A new book titled A Pilgrimage of Justice and Peace: Global Mennonite Perspectives on Peacebuilding and Nonviolence, edited by Fernando Enns, Nina Schroeder-van ’t Schip, and Andrés Pacheco-Lozano, is related to the emergence of the new Global Anabaptist Peace Network.
This year I caught a glimpse of the first firefly next to a pile of refuse near our back gate, blinking beautifully and hopefully in an abandoned place. When we celebrate Pentecost we celebrate the coming of the Holy Spirit. The disciples gathered in prayer, hidden in a room, in fear. While there may have been hope and expectation, it was likely tentative. I imagine it felt like an abandoned place. Into that place of fear and disorientation came a blinking light. A flicker of flames amidst a rush of wind.
Last week the Heifer Project International board gathered in Little Rock, Ark. Though I have been representing the Church of the Brethren on this board for two years, this was the first time I met fellow board members and most of the staff. In addition to physically meeting board members and staff, who I’ve been with for many hours of Zoom, I met the new CEO, Surita Sandosham. Having joined the board only 20 days earlier, Sandosham was still in intense listening mode.
In 1971, the coalition officially rebranded as the National Farm Worker Ministry (NFWM) in order to expand their mission to include supporting farm worker movements and attracting other communities of faith to their cause. The Church of the Brethren proved to be one such faith community that walked alongside the NFWM following its establishment, and it is in the spirit of celebration that we recognize 50 years of good work by the NFWM and their partners.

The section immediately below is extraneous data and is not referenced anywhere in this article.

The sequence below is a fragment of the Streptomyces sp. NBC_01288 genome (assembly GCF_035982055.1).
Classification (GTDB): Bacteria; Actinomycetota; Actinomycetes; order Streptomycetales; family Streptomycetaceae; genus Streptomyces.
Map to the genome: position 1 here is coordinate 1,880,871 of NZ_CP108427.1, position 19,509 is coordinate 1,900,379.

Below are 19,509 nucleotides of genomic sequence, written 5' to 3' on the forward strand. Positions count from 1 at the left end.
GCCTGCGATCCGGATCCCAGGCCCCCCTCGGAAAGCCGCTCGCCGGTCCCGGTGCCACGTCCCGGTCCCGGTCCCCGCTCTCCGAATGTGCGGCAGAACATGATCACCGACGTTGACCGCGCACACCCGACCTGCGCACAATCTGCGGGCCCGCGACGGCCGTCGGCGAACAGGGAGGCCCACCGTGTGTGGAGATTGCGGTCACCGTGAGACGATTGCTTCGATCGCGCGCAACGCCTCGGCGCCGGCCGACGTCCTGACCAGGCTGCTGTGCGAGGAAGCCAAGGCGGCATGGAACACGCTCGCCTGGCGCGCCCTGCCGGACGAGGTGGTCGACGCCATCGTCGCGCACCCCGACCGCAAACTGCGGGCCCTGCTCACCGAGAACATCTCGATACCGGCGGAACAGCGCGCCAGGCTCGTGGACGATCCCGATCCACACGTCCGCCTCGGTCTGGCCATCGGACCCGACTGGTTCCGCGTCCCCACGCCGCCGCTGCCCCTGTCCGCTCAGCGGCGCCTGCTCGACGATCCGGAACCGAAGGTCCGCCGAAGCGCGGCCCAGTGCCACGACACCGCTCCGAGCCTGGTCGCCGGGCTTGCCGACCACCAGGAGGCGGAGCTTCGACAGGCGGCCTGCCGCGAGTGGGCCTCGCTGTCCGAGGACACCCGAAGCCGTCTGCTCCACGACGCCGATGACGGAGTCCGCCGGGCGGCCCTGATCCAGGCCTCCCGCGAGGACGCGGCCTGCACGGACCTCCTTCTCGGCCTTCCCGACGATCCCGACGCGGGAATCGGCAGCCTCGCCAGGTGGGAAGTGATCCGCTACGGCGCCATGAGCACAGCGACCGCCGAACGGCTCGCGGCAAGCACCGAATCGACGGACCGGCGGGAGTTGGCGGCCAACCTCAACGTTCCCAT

Churches are being asked to help support COVID-19 vaccination efforts across the United States. A COVID-19 Community Corps has been launched, inviting churches among other community groups to help build vaccine confidence in their communities. Also, the Federal Emergency Management Agency (FEMA) is collecting a list of churches and other community organizations that can help support the national vaccination effort.
“Weapons Transfers as Foreign Policy: Theological Ethics, Economics, and Strategy” is the subject of an upcoming online lecture to be given by Nathan Hosler, director of the Church of the Brethren Office of Peacebuilding and Policy. This is the 2021 Durnbaugh Lecture of the Young Center for Anabaptist and Pietist Studies at Elizabethtown (Pa.) College.
By Nathan Hosler On Oct. 24, the United Nations received its 50th ratification for the Treaty on the Prohibition of Nuclear Weapons (TPNW). As a result, the treaty will “enter into force” in 90 days, on Jan. 22, 2021, and become international law. While this will not immediately eliminate the threat of nuclear war, it
Jennifer Hosler and I recently traveled to Nigeria to consult, connect with, and support the development and peacebuilding work of Ekklesiyar Yan’uwa a Nigeria (EYN, the Church of the Brethren in Nigeria). Jennifer traveled to Nigeria in her role as a member of the advisory committee of the Church of the Brethren’s Global Food Initiative. In this role, she met with EYN leaders and members who had traveled to Ghana in September 2016, together with Jeff Boshart (Global Food Initiative director) to learn about soybean projects.
Eglise des Freres d’Haiti (the Church of the Brethren in Haiti) marked the International Day of Prayer for Peace 2015 with a march to the center of Port-au-Prince, the Haiti’s capital city.
On Tuesday evening, Sept. 1, the African Methodist Episcopal Coalition held a worship service in Washington, D.C. I had received the invitation from the National Council of Churches (NCC) the week before in my capacity with the Church of the Brethren’s Office of Public Witness, but it was also relevant for my role as a minister in Washington City Church of the Brethren.